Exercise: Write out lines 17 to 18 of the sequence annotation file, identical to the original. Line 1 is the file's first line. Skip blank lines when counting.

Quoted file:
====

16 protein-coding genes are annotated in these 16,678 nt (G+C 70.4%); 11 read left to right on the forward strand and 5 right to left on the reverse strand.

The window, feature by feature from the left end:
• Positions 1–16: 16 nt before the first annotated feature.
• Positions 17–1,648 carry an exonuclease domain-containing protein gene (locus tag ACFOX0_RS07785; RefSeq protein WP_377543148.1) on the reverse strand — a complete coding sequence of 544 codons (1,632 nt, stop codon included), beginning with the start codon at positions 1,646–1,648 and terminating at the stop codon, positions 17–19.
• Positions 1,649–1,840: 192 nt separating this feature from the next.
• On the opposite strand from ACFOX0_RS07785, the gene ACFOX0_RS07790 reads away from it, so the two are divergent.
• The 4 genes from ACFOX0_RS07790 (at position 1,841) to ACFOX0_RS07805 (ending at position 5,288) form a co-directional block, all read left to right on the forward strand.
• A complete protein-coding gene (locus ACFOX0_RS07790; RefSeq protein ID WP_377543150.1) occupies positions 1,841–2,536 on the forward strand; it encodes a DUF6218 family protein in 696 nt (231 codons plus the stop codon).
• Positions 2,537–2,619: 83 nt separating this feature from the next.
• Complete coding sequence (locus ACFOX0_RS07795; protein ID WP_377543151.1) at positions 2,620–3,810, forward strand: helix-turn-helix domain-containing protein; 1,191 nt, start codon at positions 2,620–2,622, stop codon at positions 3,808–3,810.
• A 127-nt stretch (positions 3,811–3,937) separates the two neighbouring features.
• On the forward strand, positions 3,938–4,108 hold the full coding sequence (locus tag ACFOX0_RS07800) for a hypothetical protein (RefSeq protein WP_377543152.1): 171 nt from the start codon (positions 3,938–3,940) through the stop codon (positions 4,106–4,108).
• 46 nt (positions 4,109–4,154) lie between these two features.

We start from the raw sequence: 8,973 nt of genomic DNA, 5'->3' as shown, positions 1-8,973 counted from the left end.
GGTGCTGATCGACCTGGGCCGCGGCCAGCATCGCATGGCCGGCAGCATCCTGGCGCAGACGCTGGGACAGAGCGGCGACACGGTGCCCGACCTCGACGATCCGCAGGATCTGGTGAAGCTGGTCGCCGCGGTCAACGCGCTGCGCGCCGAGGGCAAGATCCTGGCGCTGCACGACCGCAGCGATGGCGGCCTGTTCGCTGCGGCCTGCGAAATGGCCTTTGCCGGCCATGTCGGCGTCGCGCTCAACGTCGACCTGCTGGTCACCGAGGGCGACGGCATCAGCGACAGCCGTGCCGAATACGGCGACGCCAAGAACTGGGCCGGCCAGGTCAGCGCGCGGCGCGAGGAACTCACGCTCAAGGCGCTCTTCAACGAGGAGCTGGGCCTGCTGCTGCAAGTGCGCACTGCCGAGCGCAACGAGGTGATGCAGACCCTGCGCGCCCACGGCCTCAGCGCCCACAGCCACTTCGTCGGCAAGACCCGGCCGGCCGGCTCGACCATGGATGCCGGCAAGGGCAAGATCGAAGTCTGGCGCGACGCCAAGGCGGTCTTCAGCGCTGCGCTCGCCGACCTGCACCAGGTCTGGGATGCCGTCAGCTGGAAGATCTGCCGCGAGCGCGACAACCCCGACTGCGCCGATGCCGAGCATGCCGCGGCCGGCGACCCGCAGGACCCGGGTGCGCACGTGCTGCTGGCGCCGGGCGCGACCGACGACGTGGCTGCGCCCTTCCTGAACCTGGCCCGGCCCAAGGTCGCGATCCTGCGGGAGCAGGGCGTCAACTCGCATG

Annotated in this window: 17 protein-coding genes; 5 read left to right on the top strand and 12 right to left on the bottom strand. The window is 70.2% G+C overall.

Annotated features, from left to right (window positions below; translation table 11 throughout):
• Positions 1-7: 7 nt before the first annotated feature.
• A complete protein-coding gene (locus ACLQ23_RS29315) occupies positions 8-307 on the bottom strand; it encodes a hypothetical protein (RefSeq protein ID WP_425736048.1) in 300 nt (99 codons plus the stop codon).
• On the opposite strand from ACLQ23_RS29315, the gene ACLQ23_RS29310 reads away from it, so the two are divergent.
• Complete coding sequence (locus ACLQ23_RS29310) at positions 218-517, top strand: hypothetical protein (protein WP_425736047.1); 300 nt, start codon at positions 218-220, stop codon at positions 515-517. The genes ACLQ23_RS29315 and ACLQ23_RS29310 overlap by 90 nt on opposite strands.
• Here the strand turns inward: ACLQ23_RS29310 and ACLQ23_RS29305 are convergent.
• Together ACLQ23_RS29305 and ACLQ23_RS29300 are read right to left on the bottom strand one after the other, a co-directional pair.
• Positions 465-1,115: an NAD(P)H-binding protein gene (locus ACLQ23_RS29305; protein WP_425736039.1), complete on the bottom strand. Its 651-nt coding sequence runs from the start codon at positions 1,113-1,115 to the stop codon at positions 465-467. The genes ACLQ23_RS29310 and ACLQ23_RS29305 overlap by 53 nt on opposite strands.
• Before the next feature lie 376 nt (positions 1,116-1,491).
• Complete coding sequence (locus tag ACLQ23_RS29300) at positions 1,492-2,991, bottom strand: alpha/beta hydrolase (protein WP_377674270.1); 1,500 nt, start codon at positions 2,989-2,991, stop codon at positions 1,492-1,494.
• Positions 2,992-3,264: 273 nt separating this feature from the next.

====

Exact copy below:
Annotated features, from left to right (window positions below; translation table 11 throughout):
• Positions 1-7: 7 nt before the first annotated feature.